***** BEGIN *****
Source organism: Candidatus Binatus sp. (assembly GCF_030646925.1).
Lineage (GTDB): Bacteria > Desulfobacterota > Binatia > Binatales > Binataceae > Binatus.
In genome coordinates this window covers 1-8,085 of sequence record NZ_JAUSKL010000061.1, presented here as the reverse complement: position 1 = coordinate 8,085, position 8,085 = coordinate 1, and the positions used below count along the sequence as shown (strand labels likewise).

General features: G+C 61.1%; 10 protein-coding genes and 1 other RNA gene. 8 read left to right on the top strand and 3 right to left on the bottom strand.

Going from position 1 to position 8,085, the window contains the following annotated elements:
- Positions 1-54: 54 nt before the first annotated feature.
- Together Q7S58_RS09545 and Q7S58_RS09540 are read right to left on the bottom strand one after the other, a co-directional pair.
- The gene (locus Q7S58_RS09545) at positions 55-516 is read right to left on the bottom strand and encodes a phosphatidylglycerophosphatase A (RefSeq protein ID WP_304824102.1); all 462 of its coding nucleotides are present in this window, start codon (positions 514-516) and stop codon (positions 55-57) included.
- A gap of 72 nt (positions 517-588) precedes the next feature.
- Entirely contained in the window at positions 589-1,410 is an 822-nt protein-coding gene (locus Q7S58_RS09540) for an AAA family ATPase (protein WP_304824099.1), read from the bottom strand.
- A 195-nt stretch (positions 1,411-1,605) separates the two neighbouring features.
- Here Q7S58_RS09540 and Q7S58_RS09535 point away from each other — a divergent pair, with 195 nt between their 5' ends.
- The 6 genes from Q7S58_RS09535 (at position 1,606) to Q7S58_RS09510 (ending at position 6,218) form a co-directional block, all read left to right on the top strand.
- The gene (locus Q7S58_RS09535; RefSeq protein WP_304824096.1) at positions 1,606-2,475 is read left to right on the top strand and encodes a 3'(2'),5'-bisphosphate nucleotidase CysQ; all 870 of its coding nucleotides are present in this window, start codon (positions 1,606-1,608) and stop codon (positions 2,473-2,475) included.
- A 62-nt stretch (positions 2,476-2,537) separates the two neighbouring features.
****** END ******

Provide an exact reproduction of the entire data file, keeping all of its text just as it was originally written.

Source organism: Candidatus Binatus sp. (assembly GCF_030646925.1).
Lineage (GTDB): Bacteria > Desulfobacterota > Binatia > Binatales > Binataceae > Binatus.
In genome coordinates this window covers 1-8,085 of sequence record NZ_JAUSKL010000061.1, presented here as the reverse complement: position 1 = coordinate 8,085, position 8,085 = coordinate 1, and the positions used below count along the sequence as shown (strand labels likewise).

General features: G+C 61.1%; 10 protein-coding genes and 1 other RNA gene. 8 read left to right on the top strand and 3 right to left on the bottom strand.

Going from position 1 to position 8,085, the window contains the following annotated elements:
- Positions 1-54: 54 nt before the first annotated feature.
- Together Q7S58_RS09545 and Q7S58_RS09540 are read right to left on the bottom strand one after the other, a co-directional pair.
- The gene (locus Q7S58_RS09545) at positions 55-516 is read right to left on the bottom strand and encodes a phosphatidylglycerophosphatase A (RefSeq protein ID WP_304824102.1); all 462 of its coding nucleotides are present in this window, start codon (positions 514-516) and stop codon (positions 55-57) included.
- A gap of 72 nt (positions 517-588) precedes the next feature.
- Entirely contained in the window at positions 589-1,410 is an 822-nt protein-coding gene (locus Q7S58_RS09540) for an AAA family ATPase (protein WP_304824099.1), read from the bottom strand.
- A 195-nt stretch (positions 1,411-1,605) separates the two neighbouring features.
- Here Q7S58_RS09540 and Q7S58_RS09535 point away from each other — a divergent pair, with 195 nt between their 5' ends.
- The 6 genes from Q7S58_RS09535 (at position 1,606) to Q7S58_RS09510 (ending at position 6,218) form a co-directional block, all read left to right on the top strand.
- The gene (locus Q7S58_RS09535; RefSeq protein WP_304824096.1) at positions 1,606-2,475 is read left to right on the top strand and encodes a 3'(2'),5'-bisphosphate nucleotidase CysQ; all 870 of its coding nucleotides are present in this window, start codon (positions 1,606-1,608) and stop codon (positions 2,473-2,475) included.
- A 62-nt stretch (positions 2,476-2,537) separates the two neighbouring features.